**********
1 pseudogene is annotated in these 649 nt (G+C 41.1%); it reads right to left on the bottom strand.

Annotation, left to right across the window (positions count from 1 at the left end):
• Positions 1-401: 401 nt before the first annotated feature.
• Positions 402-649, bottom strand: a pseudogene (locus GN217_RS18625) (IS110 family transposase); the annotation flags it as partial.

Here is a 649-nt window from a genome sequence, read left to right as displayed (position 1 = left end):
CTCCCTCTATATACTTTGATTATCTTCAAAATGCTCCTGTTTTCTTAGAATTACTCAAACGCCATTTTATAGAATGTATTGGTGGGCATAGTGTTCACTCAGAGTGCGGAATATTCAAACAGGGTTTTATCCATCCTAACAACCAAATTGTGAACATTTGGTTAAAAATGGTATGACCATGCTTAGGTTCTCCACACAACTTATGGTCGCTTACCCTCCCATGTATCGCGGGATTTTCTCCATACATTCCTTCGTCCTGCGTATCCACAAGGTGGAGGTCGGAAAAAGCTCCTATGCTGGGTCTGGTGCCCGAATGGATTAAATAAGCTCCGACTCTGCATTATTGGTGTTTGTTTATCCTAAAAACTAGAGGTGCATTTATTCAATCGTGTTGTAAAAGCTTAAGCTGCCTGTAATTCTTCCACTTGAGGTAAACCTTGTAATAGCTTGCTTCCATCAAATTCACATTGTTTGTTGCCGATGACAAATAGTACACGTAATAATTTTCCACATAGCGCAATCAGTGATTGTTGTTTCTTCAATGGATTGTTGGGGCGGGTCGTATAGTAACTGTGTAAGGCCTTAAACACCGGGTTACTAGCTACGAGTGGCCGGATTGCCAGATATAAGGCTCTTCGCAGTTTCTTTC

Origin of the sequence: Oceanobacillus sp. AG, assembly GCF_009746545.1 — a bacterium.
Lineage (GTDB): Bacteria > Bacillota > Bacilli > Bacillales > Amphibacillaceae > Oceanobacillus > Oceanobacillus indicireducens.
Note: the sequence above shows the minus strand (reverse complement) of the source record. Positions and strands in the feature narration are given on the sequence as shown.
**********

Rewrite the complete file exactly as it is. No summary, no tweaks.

1 pseudogene is annotated in these 649 nt (G+C 41.1%); it reads right to left on the bottom strand.

Annotation, left to right across the window (positions count from 1 at the left end):
• Positions 1-401: 401 nt before the first annotated feature.
• Positions 402-649, bottom strand: a pseudogene (locus GN217_RS18625) (IS110 family transposase); the annotation flags it as partial.

Here is a 649-nt window from a genome sequence, read left to right as displayed (position 1 = left end):
CTCCCTCTATATACTTTGATTATCTTCAAAATGCTCCTGTTTTCTTAGAATTACTCAAACGCCATTTTATAGAATGTATTGGTGGGCATAGTGTTCACTCAGAGTGCGGAATATTCAAACAGGGTTTTATCCATCCTAACAACCAAATTGTGAACATTTGGTTAAAAATGGTATGACCATGCTTAGGTTCTCCACACAACTTATGGTCGCTTACCCTCCCATGTATCGCGGGATTTTCTCCATACATTCCTTCGTCCTGCGTATCCACAAGGTGGAGGTCGGAAAAAGCTCCTATGCTGGGTCTGGTGCCCGAATGGATTAAATAAGCTCCGACTCTGCATTATTGGTGTTTGTTTATCCTAAAAACTAGAGGTGCATTTATTCAATCGTGTTGTAAAAGCTTAAGCTGCCTGTAATTCTTCCACTTGAGGTAAACCTTGTAATAGCTTGCTTCCATCAAATTCACATTGTTTGTTGCCGATGACAAATAGTACACGTAATAATTTTCCACATAGCGCAATCAGTGATTGTTGTTTCTTCAATGGATTGTTGGGGCGGGTCGTATAGTAACTGTGTAAGGCCTTAAACACCGGGTTACTAGCTACGAGTGGCCGGATTGCCAGATATAAGGCTCTTCGCAGTTTCTTTC

Origin of the sequence: Oceanobacillus sp. AG, assembly GCF_009746545.1 — a bacterium.
Lineage (GTDB): Bacteria > Bacillota > Bacilli > Bacillales > Amphibacillaceae > Oceanobacillus > Oceanobacillus indicireducens.
Note: the sequence above shows the minus strand (reverse complement) of the source record. Positions and strands in the feature narration are given on the sequence as shown.